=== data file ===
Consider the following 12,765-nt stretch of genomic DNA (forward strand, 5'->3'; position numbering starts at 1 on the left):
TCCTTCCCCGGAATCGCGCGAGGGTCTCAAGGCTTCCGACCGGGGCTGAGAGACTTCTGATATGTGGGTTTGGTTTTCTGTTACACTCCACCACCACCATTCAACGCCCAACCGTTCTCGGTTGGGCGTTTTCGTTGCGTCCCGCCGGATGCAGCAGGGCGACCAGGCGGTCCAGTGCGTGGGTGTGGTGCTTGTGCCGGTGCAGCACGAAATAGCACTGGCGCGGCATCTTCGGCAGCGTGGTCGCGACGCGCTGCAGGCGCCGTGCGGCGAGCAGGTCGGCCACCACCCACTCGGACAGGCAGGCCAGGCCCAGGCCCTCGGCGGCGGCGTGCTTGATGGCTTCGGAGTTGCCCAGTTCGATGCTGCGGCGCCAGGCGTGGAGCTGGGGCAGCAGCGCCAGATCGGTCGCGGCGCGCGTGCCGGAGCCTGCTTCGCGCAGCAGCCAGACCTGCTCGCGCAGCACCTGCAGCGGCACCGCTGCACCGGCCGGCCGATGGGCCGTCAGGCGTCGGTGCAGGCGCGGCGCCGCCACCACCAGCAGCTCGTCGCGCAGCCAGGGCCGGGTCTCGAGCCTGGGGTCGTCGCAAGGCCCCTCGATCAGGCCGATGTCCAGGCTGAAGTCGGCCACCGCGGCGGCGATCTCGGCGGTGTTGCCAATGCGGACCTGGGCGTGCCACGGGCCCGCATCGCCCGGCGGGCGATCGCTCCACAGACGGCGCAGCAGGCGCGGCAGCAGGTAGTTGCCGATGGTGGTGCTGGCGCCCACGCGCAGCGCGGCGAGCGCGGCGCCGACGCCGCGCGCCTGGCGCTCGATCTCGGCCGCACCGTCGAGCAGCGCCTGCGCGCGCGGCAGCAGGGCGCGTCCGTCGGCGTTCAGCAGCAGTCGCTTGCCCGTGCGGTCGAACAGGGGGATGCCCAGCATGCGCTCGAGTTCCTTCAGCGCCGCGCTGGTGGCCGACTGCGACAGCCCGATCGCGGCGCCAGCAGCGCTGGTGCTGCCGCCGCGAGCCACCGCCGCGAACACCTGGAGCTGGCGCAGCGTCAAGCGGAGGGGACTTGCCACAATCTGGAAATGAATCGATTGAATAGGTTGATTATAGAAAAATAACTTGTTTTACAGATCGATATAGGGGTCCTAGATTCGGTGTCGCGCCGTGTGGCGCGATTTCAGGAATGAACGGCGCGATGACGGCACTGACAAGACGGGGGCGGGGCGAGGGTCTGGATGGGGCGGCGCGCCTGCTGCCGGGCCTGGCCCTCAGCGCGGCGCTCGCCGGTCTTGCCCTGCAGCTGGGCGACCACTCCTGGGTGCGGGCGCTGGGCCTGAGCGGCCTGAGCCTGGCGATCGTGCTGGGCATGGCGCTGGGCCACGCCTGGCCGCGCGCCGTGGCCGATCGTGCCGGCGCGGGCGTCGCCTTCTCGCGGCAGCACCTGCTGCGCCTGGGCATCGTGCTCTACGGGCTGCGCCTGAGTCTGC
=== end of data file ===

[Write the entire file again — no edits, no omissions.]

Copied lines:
Consider the following 12,765-nt stretch of genomic DNA (forward strand, 5'->3'; position numbering starts at 1 on the left):
TCCTTCCCCGGAATCGCGCGAGGGTCTCAAGGCTTCCGACCGGGGCTGAGAGACTTCTGATATGTGGGTTTGGTTTTCTGTTACACTCCACCACCACCATTCAACGCCCAACCGTTCTCGGTTGGGCGTTTTCGTTGCGTCCCGCCGGATGCAGCAGGGCGACCAGGCGGTCCAGTGCGTGGGTGTGGTGCTTGTGCCGGTGCAGCACGAAATAGCACTGGCGCGGCATCTTCGGCAGCGTGGTCGCGACGCGCTGCAGGCGCCGTGCGGCGAGCAGGTCGGCCACCACCCACTCGGACAGGCAGGCCAGGCCCAGGCCCTCGGCGGCGGCGTGCTTGATGGCTTCGGAGTTGCCCAGTTCGATGCTGCGGCGCCAGGCGTGGAGCTGGGGCAGCAGCGCCAGATCGGTCGCGGCGCGCGTGCCGGAGCCTGCTTCGCGCAGCAGCCAGACCTGCTCGCGCAGCACCTGCAGCGGCACCGCTGCACCGGCCGGCCGATGGGCCGTCAGGCGTCGGTGCAGGCGCGGCGCCGCCACCACCAGCAGCTCGTCGCGCAGCCAGGGCCGGGTCTCGAGCCTGGGGTCGTCGCAAGGCCCCTCGATCAGGCCGATGTCCAGGCTGAAGTCGGCCACCGCGGCGGCGATCTCGGCGGTGTTGCCAATGCGGACCTGGGCGTGCCACGGGCCCGCATCGCCCGGCGGGCGATCGCTCCACAGACGGCGCAGCAGGCGCGGCAGCAGGTAGTTGCCGATGGTGGTGCTGGCGCCCACGCGCAGCGCGGCGAGCGCGGCGCCGACGCCGCGCGCCTGGCGCTCGATCTCGGCCGCACCGTCGAGCAGCGCCTGCGCGCGCGGCAGCAGGGCGCGTCCGTCGGCGTTCAGCAGCAGTCGCTTGCCCGTGCGGTCGAACAGGGGGATGCCCAGCATGCGCTCGAGTTCCTTCAGCGCCGCGCTGGTGGCCGACTGCGACAGCCCGATCGCGGCGCCAGCAGCGCTGGTGCTGCCGCCGCGAGCCACCGCCGCGAACACCTGGAGCTGGCGCAGCGTCAAGCGGAGGGGACTTGCCACAATCTGGAAATGAATCGATTGAATAGGTTGATTATAGAAAAATAACTTGTTTTACAGATCGATATAGGGGTCCTAGATTCGGTGTCGCGCCGTGTGGCGCGATTTCAGGAATGAACGGCGCGATGACGGCACTGACAAGACGGGGGCGGGGCGAGGGTCTGGATGGGGCGGCGCGCCTGCTGCCGGGCCTGGCCCTCAGCGCGGCGCTCGCCGGTCTTGCCCTGCAGCTGGGCGACCACTCCTGGGTGCGGGCGCTGGGCCTGAGCGGCCTGAGCCTGGCGATCGTGCTGGGCATGGCGCTGGGCCACGCCTGGCCGCGCGCCGTGGCCGATCGTGCCGGCGCGGGCGTCGCCTTCTCGCGGCAGCACCTGCTGCGCCTGGGCATCGTGCTCTACGGGCTGCGCCTGAGTCTGC